VICTORIA - Derek was renovating his attic in Weyburn, Saskatchewan, when a bundle of papers tumbled from behind a wall. "I was shocked to say the least," Derek recalls. "It was pretty surreal to see this."

The collection of papers included Christmas cards, children's drawings and letters from the Second World War. "I'm a huge history fan," Derek explains. "So, I was super excited to see it as well."

The letters were written on the frontlines by a solider in Europe to his family back in Canada. When Derek realized how personal they were, he dropped them off at the local legion, in the hopes of reuniting them with writer's relatives.

The secretary-manager at the Legion had a record of the letters' writer. "His name was Corporal Sydney Wilson," she says. "And I discovered from his file that he did come home [after the war] to his family."

Before she had a chance to find the family, a local writer named Connie just happened to drop by and share a poem she had written for Remembrance Day. The poem was about being a child and having her father return from five years at war as a stranger.

The poem concludes with, "I was seven and I knew you weren't supposed to talk to strangers."

"It took my breath away!," the secretary-manager says. She reacted that way for more reasons than one.

"She said, 'You're not going to believe this'", Connie the writer recalls. "And she put this package in front of me."

The package contained the papers that Derek found. You see, the writer of the war letters was Connie's dad. She had never seen the letters before.

"I actually thought, 'he's going to talk to me now,'" Connie says, wiping away a tear. "And I don't know that I want to hear what he has to say."

In Langford, Connie's younger brother, Gary, is reading one of the letters for the first time. It begins with, 'My own darling...'" 

"I've never heard him call my mother darling!" Gary says with a laugh. "Never! That wouldn't be him at all. It's surprising to see that."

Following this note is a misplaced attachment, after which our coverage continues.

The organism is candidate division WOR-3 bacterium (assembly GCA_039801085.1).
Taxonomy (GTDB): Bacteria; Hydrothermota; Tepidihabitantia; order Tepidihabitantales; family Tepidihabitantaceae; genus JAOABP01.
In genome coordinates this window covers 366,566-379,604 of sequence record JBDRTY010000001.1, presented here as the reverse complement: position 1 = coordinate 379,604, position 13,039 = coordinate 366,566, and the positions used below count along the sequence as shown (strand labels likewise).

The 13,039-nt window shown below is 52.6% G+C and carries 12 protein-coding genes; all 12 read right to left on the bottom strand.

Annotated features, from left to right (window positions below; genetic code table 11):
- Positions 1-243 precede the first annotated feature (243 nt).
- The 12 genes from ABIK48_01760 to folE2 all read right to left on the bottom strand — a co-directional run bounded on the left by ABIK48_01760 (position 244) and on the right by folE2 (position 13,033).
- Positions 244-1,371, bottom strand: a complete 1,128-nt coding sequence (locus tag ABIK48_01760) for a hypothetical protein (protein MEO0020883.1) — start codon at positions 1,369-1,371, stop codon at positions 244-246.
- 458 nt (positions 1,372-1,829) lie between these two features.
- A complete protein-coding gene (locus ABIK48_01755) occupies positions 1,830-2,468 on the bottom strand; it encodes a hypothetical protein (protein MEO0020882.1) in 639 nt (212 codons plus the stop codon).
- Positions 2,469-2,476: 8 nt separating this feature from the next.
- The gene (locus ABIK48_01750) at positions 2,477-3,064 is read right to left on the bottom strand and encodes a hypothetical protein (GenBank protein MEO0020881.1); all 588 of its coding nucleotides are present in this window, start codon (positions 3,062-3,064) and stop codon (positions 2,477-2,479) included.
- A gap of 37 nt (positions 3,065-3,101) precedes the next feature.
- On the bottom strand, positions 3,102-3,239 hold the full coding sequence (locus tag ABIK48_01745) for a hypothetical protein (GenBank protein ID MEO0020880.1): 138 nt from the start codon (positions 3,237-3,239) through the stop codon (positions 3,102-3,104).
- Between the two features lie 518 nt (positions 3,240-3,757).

Gary says his dad never expressed feelings of affection. Yet, his letter is filled with it. Gary reads how much his dad missed his mom, sister and him – and how much he loved them.

"I get a little emotional," Gary says fighting back tears.

Since the letters were discovered, Gary in B.C. has been talking to Connie in Saskatchewan. They've discussed their childhood, and his service in the Navy.

"We both reflect on the fact that war looks glamourous," Connie says. "But there is a cost."

Yet, the gain of seeing her dad's war letters is providing healing for Connie, through forgiveness and compassion. "I saw him as human with his own struggles," she explains. "He did the very best he could."

After I show Gary the letter, he shows me a picture of his family on his computer. He hopes the discovery of his dad's writings will help connect him and Connie with their five younger siblings who were born after their dad returned from the war.

"Nowadays, everybody's far away," Gary says. "I hope it brings everybody closer together."

When he looks at the children's drawings that were also discovered with the letters, Gary recalls installing the insulation in the attic with his dad with his sisters playing nearby.

"They probably stuck them behind the insulation," he smiles.

Letters sent from war, striving to unite a family, have been discovered now as letters of love, achieving it.